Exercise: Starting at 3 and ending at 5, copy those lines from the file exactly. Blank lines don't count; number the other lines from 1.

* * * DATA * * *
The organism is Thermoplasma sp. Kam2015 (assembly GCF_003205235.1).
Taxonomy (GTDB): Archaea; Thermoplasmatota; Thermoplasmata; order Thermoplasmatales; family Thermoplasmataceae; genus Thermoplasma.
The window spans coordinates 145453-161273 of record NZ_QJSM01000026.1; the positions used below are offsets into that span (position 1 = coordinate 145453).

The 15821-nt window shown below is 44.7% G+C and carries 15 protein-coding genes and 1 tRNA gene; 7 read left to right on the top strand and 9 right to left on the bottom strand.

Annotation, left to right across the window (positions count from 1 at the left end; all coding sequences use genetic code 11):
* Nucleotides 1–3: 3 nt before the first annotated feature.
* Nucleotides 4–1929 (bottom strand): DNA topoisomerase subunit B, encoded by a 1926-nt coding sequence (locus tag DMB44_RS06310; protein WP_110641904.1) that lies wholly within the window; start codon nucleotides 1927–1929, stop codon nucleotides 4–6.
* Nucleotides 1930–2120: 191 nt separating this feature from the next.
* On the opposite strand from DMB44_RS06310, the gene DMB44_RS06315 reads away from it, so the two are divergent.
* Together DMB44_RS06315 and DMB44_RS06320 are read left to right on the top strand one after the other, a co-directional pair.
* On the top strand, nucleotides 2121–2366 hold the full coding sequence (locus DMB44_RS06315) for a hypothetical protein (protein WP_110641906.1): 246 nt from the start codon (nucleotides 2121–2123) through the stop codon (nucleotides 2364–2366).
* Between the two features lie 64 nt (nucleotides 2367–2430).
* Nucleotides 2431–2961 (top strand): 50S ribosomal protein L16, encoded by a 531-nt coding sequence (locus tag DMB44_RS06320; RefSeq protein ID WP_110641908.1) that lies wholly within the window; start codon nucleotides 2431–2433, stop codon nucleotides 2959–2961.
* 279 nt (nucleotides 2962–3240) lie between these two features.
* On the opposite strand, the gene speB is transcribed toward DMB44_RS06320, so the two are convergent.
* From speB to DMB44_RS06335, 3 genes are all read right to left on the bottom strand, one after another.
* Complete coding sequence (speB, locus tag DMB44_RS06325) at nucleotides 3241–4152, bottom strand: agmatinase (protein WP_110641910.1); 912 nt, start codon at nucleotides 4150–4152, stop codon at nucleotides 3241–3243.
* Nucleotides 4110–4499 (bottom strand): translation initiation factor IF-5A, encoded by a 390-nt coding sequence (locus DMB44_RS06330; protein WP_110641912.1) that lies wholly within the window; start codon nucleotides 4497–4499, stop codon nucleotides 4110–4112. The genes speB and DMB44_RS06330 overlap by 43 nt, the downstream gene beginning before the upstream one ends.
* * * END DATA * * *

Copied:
The window spans coordinates 145453-161273 of record NZ_QJSM01000026.1; the positions used below are offsets into that span (position 1 = coordinate 145453).

The 15821-nt window shown below is 44.7% G+C and carries 15 protein-coding genes and 1 tRNA gene; 7 read left to right on the top strand and 9 right to left on the bottom strand.

Annotation, left to right across the window (positions count from 1 at the left end; all coding sequences use genetic code 11):